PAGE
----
Police paychecks reflect take-home costs - WRCBtv.com | Chattanooga News, Weather & Sports

Police paychecks reflect take-home costs

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Story by Gordon Boyd
Eyewitness News Reporter

CHATTANOOGA (WRCB)-- Chattanooga officers are now charged, if they drive their patrol cars home.

It's a move our men and women in blue, knew was coming.

But now they've received their first paychecks, with the deduction.

Mayor Littlefield first brought up the idea a year and a half ago: no take home cars for officers, unless they want to pay mileage to and from their precinct.

It was an executive order, meaning council didn't have to approve the cost-saving measure.

But one business owner says he has a solution to make both sides happy.

Restaurateur Tom Getz says it's worth it to him, and to all of us, to adopt a cop, which means paying for one officer to keep taking their squad car home.

But it's an offer the city, and police group leaders, are likely to politely, refuse.

Tom Getz's pizza business is all about "taking it home".

He believes Chattanooga should let police keep doing the same.

"One person can't do anything, but I thought if my business paid for one of the police cars, and promoted other businesses to do that," says Getz.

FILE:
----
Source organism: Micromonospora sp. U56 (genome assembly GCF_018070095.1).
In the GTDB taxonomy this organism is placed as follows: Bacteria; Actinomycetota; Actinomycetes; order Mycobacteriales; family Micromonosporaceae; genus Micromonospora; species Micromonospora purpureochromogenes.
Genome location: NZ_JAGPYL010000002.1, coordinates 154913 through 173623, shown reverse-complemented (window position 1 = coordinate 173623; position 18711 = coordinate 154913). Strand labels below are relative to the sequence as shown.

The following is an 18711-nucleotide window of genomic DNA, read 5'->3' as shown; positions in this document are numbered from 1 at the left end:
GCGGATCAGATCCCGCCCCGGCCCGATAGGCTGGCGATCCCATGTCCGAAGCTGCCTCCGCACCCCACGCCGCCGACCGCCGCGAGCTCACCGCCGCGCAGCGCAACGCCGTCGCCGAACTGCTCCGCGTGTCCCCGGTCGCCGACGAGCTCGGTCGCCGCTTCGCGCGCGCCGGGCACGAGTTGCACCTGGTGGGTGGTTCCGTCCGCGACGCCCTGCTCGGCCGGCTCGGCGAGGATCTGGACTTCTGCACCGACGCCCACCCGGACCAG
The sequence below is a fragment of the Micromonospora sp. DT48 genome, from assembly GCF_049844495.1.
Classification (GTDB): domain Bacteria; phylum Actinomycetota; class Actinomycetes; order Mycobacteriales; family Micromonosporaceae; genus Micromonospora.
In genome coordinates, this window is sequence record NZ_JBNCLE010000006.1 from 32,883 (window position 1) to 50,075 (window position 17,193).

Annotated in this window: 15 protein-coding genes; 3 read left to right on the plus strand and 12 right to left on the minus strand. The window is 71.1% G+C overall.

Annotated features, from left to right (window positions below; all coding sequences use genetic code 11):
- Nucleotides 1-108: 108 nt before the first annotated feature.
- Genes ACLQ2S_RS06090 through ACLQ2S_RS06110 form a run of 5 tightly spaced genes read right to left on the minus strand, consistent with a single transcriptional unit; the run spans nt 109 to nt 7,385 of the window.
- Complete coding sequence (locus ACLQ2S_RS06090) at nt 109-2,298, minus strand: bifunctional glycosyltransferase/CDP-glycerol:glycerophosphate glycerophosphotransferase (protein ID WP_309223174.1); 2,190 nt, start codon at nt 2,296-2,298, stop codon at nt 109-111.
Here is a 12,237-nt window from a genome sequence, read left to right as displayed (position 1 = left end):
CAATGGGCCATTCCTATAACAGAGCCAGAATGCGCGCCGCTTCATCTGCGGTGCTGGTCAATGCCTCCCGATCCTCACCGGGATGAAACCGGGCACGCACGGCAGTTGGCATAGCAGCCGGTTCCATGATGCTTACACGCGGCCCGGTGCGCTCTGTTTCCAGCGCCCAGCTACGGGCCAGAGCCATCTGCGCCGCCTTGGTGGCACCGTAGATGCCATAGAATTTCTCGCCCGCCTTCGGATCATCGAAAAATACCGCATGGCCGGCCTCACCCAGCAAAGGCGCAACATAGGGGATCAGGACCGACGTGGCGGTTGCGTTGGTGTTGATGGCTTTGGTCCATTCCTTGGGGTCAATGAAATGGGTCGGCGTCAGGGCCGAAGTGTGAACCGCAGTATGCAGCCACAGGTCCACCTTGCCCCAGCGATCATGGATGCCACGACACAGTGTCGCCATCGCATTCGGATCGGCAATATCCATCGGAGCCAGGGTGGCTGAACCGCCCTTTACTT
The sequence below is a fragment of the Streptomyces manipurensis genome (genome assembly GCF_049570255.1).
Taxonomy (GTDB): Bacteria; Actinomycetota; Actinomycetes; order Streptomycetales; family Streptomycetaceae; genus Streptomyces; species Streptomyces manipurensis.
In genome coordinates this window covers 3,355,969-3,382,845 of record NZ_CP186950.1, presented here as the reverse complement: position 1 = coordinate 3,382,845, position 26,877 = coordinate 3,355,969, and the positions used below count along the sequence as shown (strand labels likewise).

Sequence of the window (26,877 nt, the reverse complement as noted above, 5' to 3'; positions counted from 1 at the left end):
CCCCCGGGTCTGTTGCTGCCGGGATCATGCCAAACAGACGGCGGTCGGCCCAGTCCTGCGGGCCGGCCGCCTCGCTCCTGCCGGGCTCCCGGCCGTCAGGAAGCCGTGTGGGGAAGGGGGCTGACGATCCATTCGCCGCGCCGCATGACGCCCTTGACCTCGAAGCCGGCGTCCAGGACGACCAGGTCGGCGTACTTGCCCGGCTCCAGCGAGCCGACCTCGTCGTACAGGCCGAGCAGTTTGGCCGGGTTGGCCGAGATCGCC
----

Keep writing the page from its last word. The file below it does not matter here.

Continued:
"The generosity of what he's brought forth is inspiring, and amazing," says Sgt. Craig Joel.

The problem, police advocate, Sergeant Craig Joel says isn't simply that Chattanooga has more officers, and cars than businesses to adopt them.

Those businesses already pay taxes for public safety.

"Asking them to take it out of their pockets on the side, it's horrible that the administration would allow that or put them in the position to do that," says Joel.

Mayor Littlefield's spokesman says nobody in city hall is available to talk about it on camera, thanks to the MLK Holiday. But he says the parking lots should be finished in a couple days, or at least a week.

They'll have to push at the Farmer's Market on 11th Street.

Contractors are digging to lay cable for an electronic gate.

But the fences aren't even up yet and the chief's not letting any officer leave cars in unsecured lots.

"To have the few officers that were forced to pay do so and the rest of them get it for free, because they're so unprepared," says Joel. "I don't think they're words to describe where that places us."

Getz says his offer stands, even if it costs him $300-$500 a month.

Customer Wes Norris is sold.

"They really don't make what they should be making to start with, and I don't believe they should pay for their cars," says Norris. "If he can afford it, go for it."

Mayor Littlefield has suggested that charging for take home could end in July, for officers living within city limits.

A couple of city council members may act Tuesday: trying to set up a fund to cover those costs.

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